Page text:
A French cat on a round-the-world voyage was yesterday confined to the brig aboard his skipper's damaged yacht at Careys Bay.
Navy was locked up on the orders of the Ministry for Primary Industries.
An MPI officer visited each day to feed and change the litter of the nautical moggie, under strict quarantine at a secure berth at Careys Bay, near Port Chalmers in Dunedin.
Owned by French solo sailor Francis Tolan, the 18-month-old cat arrived on the yacht Alizes II on Sunday.
A participant in the inaugural La Longue Route single-handed circumnavigation, Tolan's yacht limped into Otago Harbour after blowing out three sails, having engine problems and striking rocks off the Otago coast.
Over the past six months, Navy and Tolan have sailed from France through the Atlantic with stops in Cape Verde and Brazil, around the Cape of Good Hope and across the Indian Ocean.
But upon arrival in Otago Harbour, Tolan was met by MPI staff who had got wind of his feline crew of one, and who locked Navy inside a cage.
In a statement, an MPI spokesman said the cat was confined to the yacht, but it appeared staff were yet to decide what would happen to the cat when the vessel was craned on to a dry-dock for repairs to its hull.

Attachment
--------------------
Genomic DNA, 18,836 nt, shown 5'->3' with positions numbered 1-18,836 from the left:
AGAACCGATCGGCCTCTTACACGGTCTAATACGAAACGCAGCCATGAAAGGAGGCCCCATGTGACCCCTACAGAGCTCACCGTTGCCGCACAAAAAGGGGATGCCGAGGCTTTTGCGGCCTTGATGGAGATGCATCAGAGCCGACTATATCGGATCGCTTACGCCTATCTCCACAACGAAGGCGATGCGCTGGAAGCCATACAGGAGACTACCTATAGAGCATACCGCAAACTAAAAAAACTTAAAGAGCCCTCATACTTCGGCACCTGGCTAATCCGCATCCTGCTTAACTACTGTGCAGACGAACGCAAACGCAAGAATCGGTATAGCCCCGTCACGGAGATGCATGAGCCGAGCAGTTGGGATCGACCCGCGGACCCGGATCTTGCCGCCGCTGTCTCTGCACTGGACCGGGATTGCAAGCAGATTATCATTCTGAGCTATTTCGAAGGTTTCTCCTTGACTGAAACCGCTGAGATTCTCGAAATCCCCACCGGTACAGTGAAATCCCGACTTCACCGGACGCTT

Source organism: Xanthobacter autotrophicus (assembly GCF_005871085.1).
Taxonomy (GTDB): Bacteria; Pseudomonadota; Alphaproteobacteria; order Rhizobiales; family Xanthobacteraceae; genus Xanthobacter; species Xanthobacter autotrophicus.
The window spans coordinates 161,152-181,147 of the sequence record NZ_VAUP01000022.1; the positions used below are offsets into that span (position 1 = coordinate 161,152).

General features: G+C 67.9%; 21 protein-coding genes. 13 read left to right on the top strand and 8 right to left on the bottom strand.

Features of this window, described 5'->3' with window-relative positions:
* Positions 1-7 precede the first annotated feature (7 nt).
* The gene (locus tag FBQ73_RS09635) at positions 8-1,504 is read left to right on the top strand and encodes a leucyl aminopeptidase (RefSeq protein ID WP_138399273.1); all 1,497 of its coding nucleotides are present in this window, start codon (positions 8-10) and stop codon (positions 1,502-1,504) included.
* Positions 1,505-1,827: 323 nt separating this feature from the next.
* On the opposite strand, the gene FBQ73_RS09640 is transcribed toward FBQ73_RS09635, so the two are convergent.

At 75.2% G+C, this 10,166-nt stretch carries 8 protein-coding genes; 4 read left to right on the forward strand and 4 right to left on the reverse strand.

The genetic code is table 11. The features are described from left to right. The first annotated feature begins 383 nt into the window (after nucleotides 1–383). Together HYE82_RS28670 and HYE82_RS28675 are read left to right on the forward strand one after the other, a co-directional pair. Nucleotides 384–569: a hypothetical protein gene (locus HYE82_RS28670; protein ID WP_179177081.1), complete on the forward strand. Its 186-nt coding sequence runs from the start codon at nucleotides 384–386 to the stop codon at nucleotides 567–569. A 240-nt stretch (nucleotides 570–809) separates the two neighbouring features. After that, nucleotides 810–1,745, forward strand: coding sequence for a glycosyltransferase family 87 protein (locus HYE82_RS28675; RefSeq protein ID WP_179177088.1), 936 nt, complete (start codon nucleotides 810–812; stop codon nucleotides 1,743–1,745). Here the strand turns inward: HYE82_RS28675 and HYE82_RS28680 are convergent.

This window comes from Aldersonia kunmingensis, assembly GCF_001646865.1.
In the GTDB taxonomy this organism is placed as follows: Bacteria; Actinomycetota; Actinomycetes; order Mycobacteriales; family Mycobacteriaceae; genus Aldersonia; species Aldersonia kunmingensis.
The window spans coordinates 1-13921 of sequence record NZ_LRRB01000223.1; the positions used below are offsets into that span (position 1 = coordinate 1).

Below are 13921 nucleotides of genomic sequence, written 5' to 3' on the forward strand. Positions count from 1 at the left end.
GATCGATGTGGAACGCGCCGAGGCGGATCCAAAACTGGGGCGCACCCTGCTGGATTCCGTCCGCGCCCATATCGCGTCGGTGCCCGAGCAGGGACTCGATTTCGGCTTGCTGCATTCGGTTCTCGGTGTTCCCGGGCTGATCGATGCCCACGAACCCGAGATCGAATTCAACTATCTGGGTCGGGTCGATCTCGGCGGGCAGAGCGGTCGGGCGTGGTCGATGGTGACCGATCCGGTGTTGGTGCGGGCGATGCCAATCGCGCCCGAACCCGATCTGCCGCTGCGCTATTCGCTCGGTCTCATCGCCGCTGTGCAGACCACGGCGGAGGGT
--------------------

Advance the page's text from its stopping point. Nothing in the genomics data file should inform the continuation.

''The cat is currently bonded to the vessel [in a cage].
''We are considering what will happen to the animal if the boat is taken out of the water.
''Options include housing the cat at a secure quarantine facility.''
Speaking via an interpreter - his friend Fanch Guillon, who is also participating in the event and arrived in the harbour a few days earlier - Tolan said the cat made a fine crew member who enjoyed life at sea.
The cat even had a lifejacket, but it was rarely used as Navy tended to keep off deck.
The La Longue Route voyage was organised to celebrate the 50th anniversary of Bernard Moitessier beginning the 1968 Sunday Times Golden Globe Race, the first solo, non-stop, round-the-world yacht race.
Moitessier had been on track to take the fastest time and the prizemoney, but he opted not to return to the start line in England and the adulation of the crowds, instead sailing on to Tahiti for obscure reasons linked to his intense mysticism.